It was shortly after my 32nd birthday that I was offered my first C-level role. I’d been leading teams for four years at this point, but much smaller and with more focused area of accountability. This was my first time leading an entire division with multiple teams who weren’t naturally focused on the same goals. It was going to take effort to get everyone aligned and working toward a shared vision and I was acutely aware that this was on me to make happen. So, I rolled up my sleeves and I got to work. I met with everyone in the division one-on-one. I took copious notes. Looked for themes and analyzed the feedback. I disappeared for several weeks and then reemerged with a beautiful plan. Voila! I couldn’t wait to share it with the team and get their feedback and questions. This plan presentation was going to be an epic division meeting where people felt heard, energized, and motivated about where we were going and what we would do together! I shared the plan before the meeting and asked everyone to come with questions. And then it was the day. And . . . nothing. A mostly silent room. No questions. No feedback. No energy and optimism. And I was like, “Huh?! What happened?”
I decided my expectations were too high and that we just needed to get to work and I would work hardest. I wouldn’t force anyone — I’d lead by example. No task was too menial. I set up all our meetings and even took the meeting notes and assigned action items. I was always ready (and usually first) to share my ideas. I was the most positive, supportive, happy CMO that ever lived! I kept being what I wanted everyone else to step up and be . . .but no one was stepping up. Why?!
I was a few months into the job and decided if I really wanted to hear from my team it’d need to be anonymous. I started working with an executive coach who performed 360 interviews. I’ll never forget the day my coach covered the findings with me. It hurt. It wasn’t all bad. My team liked and respected me. They felt I cared for them and trusted my skills and expertise, but they didn’t feel empowered. They weren’t sure I really wanted their contributions because it seemed like I had it all figured out. If the leader comes with everything done, that doesn’t leave a lot of space for others to lead.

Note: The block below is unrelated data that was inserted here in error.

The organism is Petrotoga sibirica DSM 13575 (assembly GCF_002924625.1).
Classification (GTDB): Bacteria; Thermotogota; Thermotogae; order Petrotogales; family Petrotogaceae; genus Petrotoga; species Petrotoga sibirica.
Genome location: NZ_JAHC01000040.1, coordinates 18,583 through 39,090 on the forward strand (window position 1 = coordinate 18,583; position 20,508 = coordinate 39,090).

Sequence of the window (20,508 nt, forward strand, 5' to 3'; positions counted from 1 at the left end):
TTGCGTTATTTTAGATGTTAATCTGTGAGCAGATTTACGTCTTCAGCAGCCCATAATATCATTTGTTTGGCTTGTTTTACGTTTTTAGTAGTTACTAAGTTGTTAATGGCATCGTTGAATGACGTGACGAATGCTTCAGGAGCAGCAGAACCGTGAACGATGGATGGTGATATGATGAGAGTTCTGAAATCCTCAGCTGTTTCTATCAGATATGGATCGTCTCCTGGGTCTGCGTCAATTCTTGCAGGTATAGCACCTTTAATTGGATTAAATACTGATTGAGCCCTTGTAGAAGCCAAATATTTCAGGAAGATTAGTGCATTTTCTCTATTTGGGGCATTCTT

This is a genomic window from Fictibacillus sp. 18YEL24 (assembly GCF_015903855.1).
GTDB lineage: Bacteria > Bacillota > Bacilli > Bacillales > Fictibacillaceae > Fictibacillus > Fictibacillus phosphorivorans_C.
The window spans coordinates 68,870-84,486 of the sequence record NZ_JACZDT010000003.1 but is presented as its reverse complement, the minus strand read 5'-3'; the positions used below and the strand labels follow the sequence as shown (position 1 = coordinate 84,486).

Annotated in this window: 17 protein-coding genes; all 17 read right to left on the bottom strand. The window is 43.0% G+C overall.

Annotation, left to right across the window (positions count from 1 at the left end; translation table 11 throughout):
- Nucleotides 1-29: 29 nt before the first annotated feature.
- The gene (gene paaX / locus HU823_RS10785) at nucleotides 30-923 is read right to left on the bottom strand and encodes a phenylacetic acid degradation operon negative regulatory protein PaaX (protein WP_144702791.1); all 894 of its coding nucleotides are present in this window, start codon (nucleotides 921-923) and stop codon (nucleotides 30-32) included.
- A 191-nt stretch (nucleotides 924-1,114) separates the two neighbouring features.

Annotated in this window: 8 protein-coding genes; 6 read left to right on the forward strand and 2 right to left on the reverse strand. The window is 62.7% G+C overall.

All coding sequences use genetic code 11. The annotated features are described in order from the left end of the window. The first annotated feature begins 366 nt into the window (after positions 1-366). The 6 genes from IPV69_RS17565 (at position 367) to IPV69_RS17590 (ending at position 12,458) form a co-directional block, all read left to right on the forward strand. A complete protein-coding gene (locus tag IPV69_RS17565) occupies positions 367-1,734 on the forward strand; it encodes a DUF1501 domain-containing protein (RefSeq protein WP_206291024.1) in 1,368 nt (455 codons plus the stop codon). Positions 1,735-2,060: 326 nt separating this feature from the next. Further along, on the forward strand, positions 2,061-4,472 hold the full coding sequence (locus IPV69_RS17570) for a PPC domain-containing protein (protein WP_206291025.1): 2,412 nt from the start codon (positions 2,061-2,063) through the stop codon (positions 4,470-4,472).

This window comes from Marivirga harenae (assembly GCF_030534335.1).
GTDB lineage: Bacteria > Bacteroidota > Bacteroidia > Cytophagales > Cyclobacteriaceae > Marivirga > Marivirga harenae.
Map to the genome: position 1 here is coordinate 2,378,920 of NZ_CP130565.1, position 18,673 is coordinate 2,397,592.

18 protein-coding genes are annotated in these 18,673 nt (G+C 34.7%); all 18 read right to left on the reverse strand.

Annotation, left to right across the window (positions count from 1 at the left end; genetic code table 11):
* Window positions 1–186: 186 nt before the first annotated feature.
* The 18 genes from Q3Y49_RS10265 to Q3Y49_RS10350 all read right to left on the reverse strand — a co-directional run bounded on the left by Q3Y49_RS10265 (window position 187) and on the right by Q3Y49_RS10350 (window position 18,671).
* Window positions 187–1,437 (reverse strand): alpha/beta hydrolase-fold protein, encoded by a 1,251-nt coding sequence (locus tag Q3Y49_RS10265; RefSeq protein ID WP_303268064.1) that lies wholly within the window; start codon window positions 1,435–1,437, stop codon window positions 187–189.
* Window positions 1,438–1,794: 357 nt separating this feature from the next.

And that’s when it hit me. I was not going to be the best leader by being the best employee. The things that got me here, would not keep me here. The best employees have answers, execute the vision, and go first. The best leaders have questions, articulate the vision, and go last. It was a profound turning point for me.
Can you please give us your favorite “Life Lesson Quote”? Can you share how that was relevant to you in your life?
My personal motto is “start with love.”
It stems from the thinking that you can’t ever know someone else’s full experience. You don’t know what they are facing or have faced and you don’t have to — just assume everyone is fighting a battle and meet them where they are with love. I use this moto as much in my personal life as I do in my work.
None of us are able to achieve success without some help along the way. Is there a particular person who you are grateful towards who helped get you to where you are? Can you share a story about that?
I’ve been fortunate to have many people who helped, encouraged, and mentored me throughout my career. And many of them still do! There are two who immediately come to mind though. Anne Marie Levis, president and creative director of the design firm where I held my first marketing position; and Deborah Mersino, the CMO I reported to and then was later my predecessor at the edtech nonprofit. Both of these incredibly talented marketing professionals taught me what it means to be a strong woman leader without my even realizing it and well before I understood just how important and profound the lessons they were teaching me would be later on in my career. From Anne Marie I learned to be resilient, adaptable, confident, and exude grace under fire. From Deborah I learned the power of belief, communicating strategy, relationship building, and mastering emotional intelligence. Even if I go months without connecting with these women, I know I can always reach out and they’ve each been for me a support I strive to be for others.
Ok wonderful. Let’s now shift to the main focus of our interview. The pandemic has changed so many things about the way we behave. One of them of course, is how we work and how we communicate in our work. Many teams have started working remotely. Working remotely can be very different than working with a team that is in front of you. This provides great opportunity but it can also create unique challenges. To begin, can you articulate for our readers a few of the main benefits of having a team physically together?
There are lots of upside to being in-person, but the two that come to mind as major benefits are connectivity/community and innovation/creativity.